It’s not often that an archives uncovers a previously unknown letter from a Signer of the Constitution, but that’s what happened recently here at Archives & Special Collections.
While editing the calendar to the department’s “College of Physicians and Surgeons Manuscript Collection” — a 9 box miscellany of early College records, small manuscript collections, and even reference librarians’ correspondence from the 1960s — we came across a letter from from Colonel William Few (1748-1828), Revolutionary War officer, member of the Continental Congress, and Signer of the Constitution for Georgia.
The letter dated July 14, 1817 is addressed to faculty member Dr. William MacNeven, himself famous for being an exiled Irish patriot and early U.S. chemistry professor. In it, Few complains that the expansion of the College’s building, located on Barclay St. near City Hall, threatened to obstruct his light – even then, evidently, a matter of concern to New Yorkers.
Few writes that he was “seriously apprehensive” that the expansion would block the light “which I have long enjoyd [sic] and find so necessary for my comfort & convenience…Would it not be better to contract your plan a little than to greatly injure a Neighbour?”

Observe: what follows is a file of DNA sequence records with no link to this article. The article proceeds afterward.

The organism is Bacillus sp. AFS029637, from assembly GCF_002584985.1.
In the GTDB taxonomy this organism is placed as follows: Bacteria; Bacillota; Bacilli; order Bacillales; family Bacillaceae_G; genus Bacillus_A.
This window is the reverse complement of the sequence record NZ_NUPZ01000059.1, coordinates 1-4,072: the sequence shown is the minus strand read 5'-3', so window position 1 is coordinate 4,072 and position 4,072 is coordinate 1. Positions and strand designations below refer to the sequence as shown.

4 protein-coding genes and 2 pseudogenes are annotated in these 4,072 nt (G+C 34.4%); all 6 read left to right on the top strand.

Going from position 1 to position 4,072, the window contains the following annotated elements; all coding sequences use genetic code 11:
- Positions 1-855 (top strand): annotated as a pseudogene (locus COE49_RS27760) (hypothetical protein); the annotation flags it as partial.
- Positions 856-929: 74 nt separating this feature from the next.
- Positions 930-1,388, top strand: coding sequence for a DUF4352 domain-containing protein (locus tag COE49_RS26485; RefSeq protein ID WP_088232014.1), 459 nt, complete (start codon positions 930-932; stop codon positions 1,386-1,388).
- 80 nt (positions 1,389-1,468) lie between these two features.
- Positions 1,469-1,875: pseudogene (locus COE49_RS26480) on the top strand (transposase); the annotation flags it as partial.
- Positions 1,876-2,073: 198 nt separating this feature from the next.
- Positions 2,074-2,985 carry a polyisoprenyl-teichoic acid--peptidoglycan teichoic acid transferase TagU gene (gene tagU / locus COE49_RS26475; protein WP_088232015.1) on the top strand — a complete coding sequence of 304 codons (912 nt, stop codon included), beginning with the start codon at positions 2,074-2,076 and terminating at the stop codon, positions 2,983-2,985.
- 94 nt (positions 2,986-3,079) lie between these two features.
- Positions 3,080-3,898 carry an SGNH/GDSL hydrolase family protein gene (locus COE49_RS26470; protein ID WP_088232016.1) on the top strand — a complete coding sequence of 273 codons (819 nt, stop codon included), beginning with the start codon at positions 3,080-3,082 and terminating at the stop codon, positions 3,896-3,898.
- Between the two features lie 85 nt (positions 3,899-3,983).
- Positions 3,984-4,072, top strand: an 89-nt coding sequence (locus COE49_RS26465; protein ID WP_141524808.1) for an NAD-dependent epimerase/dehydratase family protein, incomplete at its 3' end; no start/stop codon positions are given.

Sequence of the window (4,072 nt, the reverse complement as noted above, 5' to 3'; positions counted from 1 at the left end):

He goes on to warn that “I have consulted a lawyer on the subject” who assures him “the law will redress.” Furthermore, Few cautions the College “that if the practice of dissecting human bodies is carried on in such a manner as to be offensive to the Neighbourhood the Courts will take cognizance of it.” Though the minutes of the College’s Board of Trustees record the receipt of Few’s letter, no response appears to have survived. The building project was finished that year and P&S remained on Barclay St. until 1837 when it moved “uptown” to Crosby St.
Few was born in Maryland, moved to North Carolina as a child, and eventually settled in Georgia where he rose to be colonel in the state’s militia and one of its representatives in the Continental Congress. He was among Georgia’s four delegates to the 1787 Constitutional Convention and was one of only two of those delegates to actually sign the document. After the ratification of the Constitution, Few was chosen as one of Georgia’s first two U.S. senators.
Few moved to New York City in 1799 at the urging of his wife, a native New Yorker. He spent the rest of life in New York serving at various times as a state assemblyman, city alderman, and state inspector of prisoners. He was also an early president of what is now CitiBank.
Because Few signed his letter “W. Few” rather than with his full name, the writer’s identity wasn’t realized when the collection was cataloged in the 1960s. Today, a quick Google search verified the author in about ten minutes. Not many American medical schools are old enough to have letters from Founding Fathers in their archives; we’re proud to have this one, even if shows that town-gown relations were often testy even 200 years ago.